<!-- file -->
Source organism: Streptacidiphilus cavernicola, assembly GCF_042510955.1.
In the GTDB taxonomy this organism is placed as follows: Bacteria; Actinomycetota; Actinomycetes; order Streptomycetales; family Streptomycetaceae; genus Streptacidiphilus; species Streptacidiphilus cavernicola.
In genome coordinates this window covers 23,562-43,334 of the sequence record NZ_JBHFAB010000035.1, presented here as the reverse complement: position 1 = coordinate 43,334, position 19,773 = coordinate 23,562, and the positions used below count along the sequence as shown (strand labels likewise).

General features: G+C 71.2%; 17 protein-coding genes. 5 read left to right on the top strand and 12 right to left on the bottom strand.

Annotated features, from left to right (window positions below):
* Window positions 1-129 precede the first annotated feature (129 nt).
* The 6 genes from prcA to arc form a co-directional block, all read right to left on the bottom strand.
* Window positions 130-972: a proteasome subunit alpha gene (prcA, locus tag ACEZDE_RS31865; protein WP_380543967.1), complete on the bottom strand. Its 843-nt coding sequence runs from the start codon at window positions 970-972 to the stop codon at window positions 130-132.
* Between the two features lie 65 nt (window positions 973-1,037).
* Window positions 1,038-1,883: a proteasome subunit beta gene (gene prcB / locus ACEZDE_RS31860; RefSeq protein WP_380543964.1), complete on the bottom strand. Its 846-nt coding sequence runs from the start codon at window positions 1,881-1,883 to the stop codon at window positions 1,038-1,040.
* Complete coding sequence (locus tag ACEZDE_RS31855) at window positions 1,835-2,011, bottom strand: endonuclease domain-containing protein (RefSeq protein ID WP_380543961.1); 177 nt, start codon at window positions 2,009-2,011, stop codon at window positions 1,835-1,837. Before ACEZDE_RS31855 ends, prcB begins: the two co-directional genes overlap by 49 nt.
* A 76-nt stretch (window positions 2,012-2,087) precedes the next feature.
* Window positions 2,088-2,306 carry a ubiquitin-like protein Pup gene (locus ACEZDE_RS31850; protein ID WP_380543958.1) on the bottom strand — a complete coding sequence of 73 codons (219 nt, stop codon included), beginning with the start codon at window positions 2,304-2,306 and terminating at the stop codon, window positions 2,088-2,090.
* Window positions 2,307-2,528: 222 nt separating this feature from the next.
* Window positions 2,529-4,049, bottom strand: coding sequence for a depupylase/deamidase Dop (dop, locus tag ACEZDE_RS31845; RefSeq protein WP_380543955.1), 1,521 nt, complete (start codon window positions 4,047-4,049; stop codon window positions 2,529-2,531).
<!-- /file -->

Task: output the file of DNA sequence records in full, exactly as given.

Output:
Source organism: Streptacidiphilus cavernicola, assembly GCF_042510955.1.
In the GTDB taxonomy this organism is placed as follows: Bacteria; Actinomycetota; Actinomycetes; order Streptomycetales; family Streptomycetaceae; genus Streptacidiphilus; species Streptacidiphilus cavernicola.
In genome coordinates this window covers 23,562-43,334 of the sequence record NZ_JBHFAB010000035.1, presented here as the reverse complement: position 1 = coordinate 43,334, position 19,773 = coordinate 23,562, and the positions used below count along the sequence as shown (strand labels likewise).

General features: G+C 71.2%; 17 protein-coding genes. 5 read left to right on the top strand and 12 right to left on the bottom strand.

Annotated features, from left to right (window positions below):
* Window positions 1-129 precede the first annotated feature (129 nt).
* The 6 genes from prcA to arc form a co-directional block, all read right to left on the bottom strand.
* Window positions 130-972: a proteasome subunit alpha gene (prcA, locus tag ACEZDE_RS31865; protein WP_380543967.1), complete on the bottom strand. Its 843-nt coding sequence runs from the start codon at window positions 970-972 to the stop codon at window positions 130-132.
* Between the two features lie 65 nt (window positions 973-1,037).
* Window positions 1,038-1,883: a proteasome subunit beta gene (gene prcB / locus ACEZDE_RS31860; RefSeq protein WP_380543964.1), complete on the bottom strand. Its 846-nt coding sequence runs from the start codon at window positions 1,881-1,883 to the stop codon at window positions 1,038-1,040.
* Complete coding sequence (locus tag ACEZDE_RS31855) at window positions 1,835-2,011, bottom strand: endonuclease domain-containing protein (RefSeq protein ID WP_380543961.1); 177 nt, start codon at window positions 2,009-2,011, stop codon at window positions 1,835-1,837. Before ACEZDE_RS31855 ends, prcB begins: the two co-directional genes overlap by 49 nt.
* A 76-nt stretch (window positions 2,012-2,087) precedes the next feature.
* Window positions 2,088-2,306 carry a ubiquitin-like protein Pup gene (locus ACEZDE_RS31850; protein ID WP_380543958.1) on the bottom strand — a complete coding sequence of 73 codons (219 nt, stop codon included), beginning with the start codon at window positions 2,304-2,306 and terminating at the stop codon, window positions 2,088-2,090.
* Window positions 2,307-2,528: 222 nt separating this feature from the next.
* Window positions 2,529-4,049, bottom strand: coding sequence for a depupylase/deamidase Dop (dop, locus tag ACEZDE_RS31845; RefSeq protein WP_380543955.1), 1,521 nt, complete (start codon window positions 4,047-4,049; stop codon window positions 2,529-2,531).